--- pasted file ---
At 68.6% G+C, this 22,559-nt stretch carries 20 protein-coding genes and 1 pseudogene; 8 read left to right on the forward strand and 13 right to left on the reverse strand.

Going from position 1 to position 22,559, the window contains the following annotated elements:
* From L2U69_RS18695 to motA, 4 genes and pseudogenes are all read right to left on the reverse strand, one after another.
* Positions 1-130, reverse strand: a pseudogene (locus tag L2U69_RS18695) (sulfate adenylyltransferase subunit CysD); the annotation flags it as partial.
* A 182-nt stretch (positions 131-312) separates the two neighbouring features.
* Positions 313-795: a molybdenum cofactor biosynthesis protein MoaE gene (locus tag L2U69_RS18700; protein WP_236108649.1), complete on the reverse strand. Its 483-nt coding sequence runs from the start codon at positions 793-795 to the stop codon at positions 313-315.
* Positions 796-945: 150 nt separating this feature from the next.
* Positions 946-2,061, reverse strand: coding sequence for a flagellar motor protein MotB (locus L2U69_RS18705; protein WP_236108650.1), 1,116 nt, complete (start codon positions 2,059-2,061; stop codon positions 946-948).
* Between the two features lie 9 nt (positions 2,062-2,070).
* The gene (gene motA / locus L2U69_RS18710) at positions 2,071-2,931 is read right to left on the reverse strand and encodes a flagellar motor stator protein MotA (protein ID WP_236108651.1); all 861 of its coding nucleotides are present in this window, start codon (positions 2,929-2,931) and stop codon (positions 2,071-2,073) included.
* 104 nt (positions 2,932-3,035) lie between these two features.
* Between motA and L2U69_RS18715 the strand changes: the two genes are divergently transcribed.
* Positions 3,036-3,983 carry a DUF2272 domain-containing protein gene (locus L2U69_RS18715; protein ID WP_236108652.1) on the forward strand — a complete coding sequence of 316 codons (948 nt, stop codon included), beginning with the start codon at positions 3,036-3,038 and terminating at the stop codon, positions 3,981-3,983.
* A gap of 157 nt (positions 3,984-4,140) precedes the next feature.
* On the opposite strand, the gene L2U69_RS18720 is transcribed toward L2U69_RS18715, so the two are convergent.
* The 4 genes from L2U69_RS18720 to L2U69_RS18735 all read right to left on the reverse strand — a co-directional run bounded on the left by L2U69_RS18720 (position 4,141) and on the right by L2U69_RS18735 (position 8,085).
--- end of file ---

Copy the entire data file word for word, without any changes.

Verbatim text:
At 68.6% G+C, this 22,559-nt stretch carries 20 protein-coding genes and 1 pseudogene; 8 read left to right on the forward strand and 13 right to left on the reverse strand.

Going from position 1 to position 22,559, the window contains the following annotated elements:
* From L2U69_RS18695 to motA, 4 genes and pseudogenes are all read right to left on the reverse strand, one after another.
* Positions 1-130, reverse strand: a pseudogene (locus tag L2U69_RS18695) (sulfate adenylyltransferase subunit CysD); the annotation flags it as partial.
* A 182-nt stretch (positions 131-312) separates the two neighbouring features.
* Positions 313-795: a molybdenum cofactor biosynthesis protein MoaE gene (locus tag L2U69_RS18700; protein WP_236108649.1), complete on the reverse strand. Its 483-nt coding sequence runs from the start codon at positions 793-795 to the stop codon at positions 313-315.
* Positions 796-945: 150 nt separating this feature from the next.
* Positions 946-2,061, reverse strand: coding sequence for a flagellar motor protein MotB (locus L2U69_RS18705; protein WP_236108650.1), 1,116 nt, complete (start codon positions 2,059-2,061; stop codon positions 946-948).
* Between the two features lie 9 nt (positions 2,062-2,070).
* The gene (gene motA / locus L2U69_RS18710) at positions 2,071-2,931 is read right to left on the reverse strand and encodes a flagellar motor stator protein MotA (protein ID WP_236108651.1); all 861 of its coding nucleotides are present in this window, start codon (positions 2,929-2,931) and stop codon (positions 2,071-2,073) included.
* 104 nt (positions 2,932-3,035) lie between these two features.
* Between motA and L2U69_RS18715 the strand changes: the two genes are divergently transcribed.
* Positions 3,036-3,983 carry a DUF2272 domain-containing protein gene (locus L2U69_RS18715; protein ID WP_236108652.1) on the forward strand — a complete coding sequence of 316 codons (948 nt, stop codon included), beginning with the start codon at positions 3,036-3,038 and terminating at the stop codon, positions 3,981-3,983.
* A gap of 157 nt (positions 3,984-4,140) precedes the next feature.
* On the opposite strand, the gene L2U69_RS18720 is transcribed toward L2U69_RS18715, so the two are convergent.
* The 4 genes from L2U69_RS18720 to L2U69_RS18735 all read right to left on the reverse strand — a co-directional run bounded on the left by L2U69_RS18720 (position 4,141) and on the right by L2U69_RS18735 (position 8,085).